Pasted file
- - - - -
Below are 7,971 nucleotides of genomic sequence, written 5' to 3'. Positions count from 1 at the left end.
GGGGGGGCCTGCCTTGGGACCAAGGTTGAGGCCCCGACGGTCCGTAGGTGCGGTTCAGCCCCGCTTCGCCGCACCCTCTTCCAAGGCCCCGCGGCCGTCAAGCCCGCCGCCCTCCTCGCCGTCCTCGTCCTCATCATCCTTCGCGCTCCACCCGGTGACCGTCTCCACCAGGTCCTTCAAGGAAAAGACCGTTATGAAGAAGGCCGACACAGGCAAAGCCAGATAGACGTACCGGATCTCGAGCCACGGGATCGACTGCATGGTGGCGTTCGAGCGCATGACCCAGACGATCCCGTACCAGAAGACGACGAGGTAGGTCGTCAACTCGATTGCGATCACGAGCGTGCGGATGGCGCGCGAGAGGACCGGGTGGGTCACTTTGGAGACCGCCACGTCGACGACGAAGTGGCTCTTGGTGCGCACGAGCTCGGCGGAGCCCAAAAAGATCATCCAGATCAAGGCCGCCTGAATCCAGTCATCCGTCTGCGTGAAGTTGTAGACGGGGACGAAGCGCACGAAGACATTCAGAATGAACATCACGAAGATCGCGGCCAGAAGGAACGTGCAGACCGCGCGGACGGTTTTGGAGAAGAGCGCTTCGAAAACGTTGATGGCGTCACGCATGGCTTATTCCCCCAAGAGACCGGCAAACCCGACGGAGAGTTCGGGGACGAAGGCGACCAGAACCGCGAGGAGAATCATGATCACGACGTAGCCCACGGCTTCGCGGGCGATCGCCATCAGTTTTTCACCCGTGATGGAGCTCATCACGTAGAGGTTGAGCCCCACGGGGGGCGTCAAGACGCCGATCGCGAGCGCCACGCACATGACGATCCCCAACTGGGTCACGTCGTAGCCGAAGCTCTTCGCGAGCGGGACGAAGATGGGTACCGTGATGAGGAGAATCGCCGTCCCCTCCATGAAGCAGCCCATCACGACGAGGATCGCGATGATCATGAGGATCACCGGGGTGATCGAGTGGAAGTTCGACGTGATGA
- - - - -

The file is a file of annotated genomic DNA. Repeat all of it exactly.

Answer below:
Below are 7,971 nucleotides of genomic sequence, written 5' to 3'. Positions count from 1 at the left end.
GGGGGGGCCTGCCTTGGGACCAAGGTTGAGGCCCCGACGGTCCGTAGGTGCGGTTCAGCCCCGCTTCGCCGCACCCTCTTCCAAGGCCCCGCGGCCGTCAAGCCCGCCGCCCTCCTCGCCGTCCTCGTCCTCATCATCCTTCGCGCTCCACCCGGTGACCGTCTCCACCAGGTCCTTCAAGGAAAAGACCGTTATGAAGAAGGCCGACACAGGCAAAGCCAGATAGACGTACCGGATCTCGAGCCACGGGATCGACTGCATGGTGGCGTTCGAGCGCATGACCCAGACGATCCCGTACCAGAAGACGACGAGGTAGGTCGTCAACTCGATTGCGATCACGAGCGTGCGGATGGCGCGCGAGAGGACCGGGTGGGTCACTTTGGAGACCGCCACGTCGACGACGAAGTGGCTCTTGGTGCGCACGAGCTCGGCGGAGCCCAAAAAGATCATCCAGATCAAGGCCGCCTGAATCCAGTCATCCGTCTGCGTGAAGTTGTAGACGGGGACGAAGCGCACGAAGACATTCAGAATGAACATCACGAAGATCGCGGCCAGAAGGAACGTGCAGACCGCGCGGACGGTTTTGGAGAAGAGCGCTTCGAAAACGTTGATGGCGTCACGCATGGCTTATTCCCCCAAGAGACCGGCAAACCCGACGGAGAGTTCGGGGACGAAGGCGACCAGAACCGCGAGGAGAATCATGATCACGACGTAGCCCACGGCTTCGCGGGCGATCGCCATCAGTTTTTCACCCGTGATGGAGCTCATCACGTAGAGGTTGAGCCCCACGGGGGGCGTCAAGACGCCGATCGCGAGCGCCACGCACATGACGATCCCCAACTGGGTCACGTCGTAGCCGAAGCTCTTCGCGAGCGGGACGAAGATGGGTACCGTGATGAGGAGAATCGCCGTCCCCTCCATGAAGCAGCCCATCACGACGAGGATCGCGATGATCATGAGGATCACCGGGGTGATCGAGTGGAAGTTCGACGTGATGA